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View: G20’s ‘historic’ global tax agreement endorsed on Saturday, like the city of Rome, won’t be built in a day
November 1, 2021

Opinion: Mythili Bhusnurmath

 

Sad truth is the only time G20 delivered on its promises was when interests of advanced economies were threatened after GFC — with urgency.

 

Landmark, historic, pathbreaking — all these words and more have been used to describe the global agreement on corporate tax rates, pioneered by the Paris-based Organisation for Economic Cooperation and Development (OECD), that was endorsed by the G20 in Rome on Saturday. The deal, formally approved in Rome on Sunday, has been hailed for many reasons — for ensuring a fairer allocation of profit and taxing rights among countries; for marking the beginning of the end of a four-decade-long race to the bottom, as countries competed to attract investment by offering progressively lower tax rates (at the cost of bleeding public exchequers).


Once implemented, tech giants like Amazon and Meta née Facebook will no longer be able to book profits in low-tax countries, but will have to pay taxes in countries where their goods or services are sold, even if they have no physical presence there. This will adversely impact long holdouts against the agreement, like Ireland, which sought to attract investment and jobs by taxing MNCs lightly, and benefit countries like India that contribute significantly to the customer base of these tech giants but get very little tax revenue.


But before we sing hosannas to the agreement and G20, a forum covering 60% of world population and 80% of the world GDP, a few words of caution. One, the agreement only sets a floor. So, it will not end tax competition. Two, like all multilateral agreements, whether on climate change or global trade, implementation will be a huge challenge, more so, given G20’s track record.


G20, says its home page, was ‘born in 1999 [in the wake of the 1997 economic crisis] as a consultation forum between finance ministers and central bank governors of the world’s major economies’. But it gathered traction only after the 2008 global financial crisis (GFC) when the US, under George W Bush, proposed to institutionalise it as the main forum for global economic and financial cooperation and raise the level of participation to the level of heads of state and government. Why? Not because the US suddenly realised the importance of multilateralism, but because it needed the world to bail out its economy through a coordinated easing of fiscal and monetary policies, globally.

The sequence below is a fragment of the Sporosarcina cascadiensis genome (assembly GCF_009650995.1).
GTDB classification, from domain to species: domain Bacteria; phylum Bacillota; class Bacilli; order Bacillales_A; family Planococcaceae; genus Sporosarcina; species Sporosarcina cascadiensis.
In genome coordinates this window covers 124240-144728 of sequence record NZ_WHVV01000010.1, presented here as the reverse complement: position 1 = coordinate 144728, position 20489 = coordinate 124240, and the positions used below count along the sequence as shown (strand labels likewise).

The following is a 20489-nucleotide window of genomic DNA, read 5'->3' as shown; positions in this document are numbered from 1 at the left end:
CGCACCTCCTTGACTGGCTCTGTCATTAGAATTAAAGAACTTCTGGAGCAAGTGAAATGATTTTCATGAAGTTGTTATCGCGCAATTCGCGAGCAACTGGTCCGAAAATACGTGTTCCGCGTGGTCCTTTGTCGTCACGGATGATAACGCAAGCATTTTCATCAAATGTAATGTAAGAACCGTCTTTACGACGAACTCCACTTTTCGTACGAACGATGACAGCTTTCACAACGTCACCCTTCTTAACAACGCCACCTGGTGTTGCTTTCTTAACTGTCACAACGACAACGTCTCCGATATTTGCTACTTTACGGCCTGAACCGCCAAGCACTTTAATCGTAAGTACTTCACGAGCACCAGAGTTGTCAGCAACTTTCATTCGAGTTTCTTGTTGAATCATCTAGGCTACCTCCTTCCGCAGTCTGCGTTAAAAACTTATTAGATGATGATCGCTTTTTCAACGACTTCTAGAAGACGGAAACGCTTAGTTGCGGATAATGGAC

Talking Shop, Photo-Op Since the US economy recovered, G20 has gone back to being just another talking shop, a photo-op for global leaders. Though they’ve met every year since 2010, and each summit has concluded with the issue of lofty communiqués, these haven’t meant much in concrete terms.


Take the communiqué issued in 2012 at the conclusion of the meet in Los Cabos, Mexico: ‘Despite the challenges we all face domestically, we have agreed that multilateralism is of even greater importance in the current climate and remains our best asset to resolve the global economy’s difficulties.’ Really?


If ever there was a case for multilateralism, it was in 2020 when the world was struggling against the Covid-19 pandemic. But unlike after GFC, when two summits — the first in London and then next in Pittsburgh — were held in 2009 and concrete action plans drawn up, in 2020 it was each country for itself. As country after country shut their borders and advanced economies cornered vaccine supplies for its own citizens, it was clear that ‘multilateralism’ had been dumped by the wayside.


Lip Service Locked

Never mind the lip service to multilateralism since the first summit in 1999 in Berlin. The Riyadh Summit in November 2020 saw more of the same: ‘We stand united in our conviction that coordinated global action, solidarity, and multilateral cooperation are more necessary today than ever to overcome current challenges…. We will spare no effort to ensure [distribution of safe and effective Covid-19 diagnostics, therapeutics and vaccines] their affordable and equitable access for all people…’


The sad truth is that the only time G20 delivered on its promises was when interests of advanced economies, particularly of the US, were threatened after GFC — with urgency. But slow-burning crises like climate change, inequality, tax evasion that affect global, rather than US, well-being cut little ice.


So, for all the cheering that has greeted the global tax agreement, the reality is that we are unlikely to get very far. Not until advanced economies, also signatories to the agreement, suit action to words and crack down on tax havens in their own territories. An unlikely prospect.


Wilmington (home to Joe Biden) in Delaware, for instance, is widely acknowledged as an onshore tax haven. Asingle building in Wilmington is reportedly home to no less than 300,000 businesses. Likewise, the British government has consistently turned a blind eye to tax havens in its overseas territories and crown dependencies like the Isle of Man, Cayman Islands, Guernsey, Jersey and Bermuda.


As India gets ready to don the mantle of the G20 presidency in December 2022, it is important to get real. Push for implementation of the tax deal. But remember, Rome was not built in a day. Like the city in which the agreement was signed, it’s going to be an uphill task. The trick is to keep talking.


(Disclaimer: The opinions expressed in this column are that of the writer. The facts and opinions expressed here do not reflect the views of www.economictimes.com.)

 

Published in: The Economic Times, November 1, 2021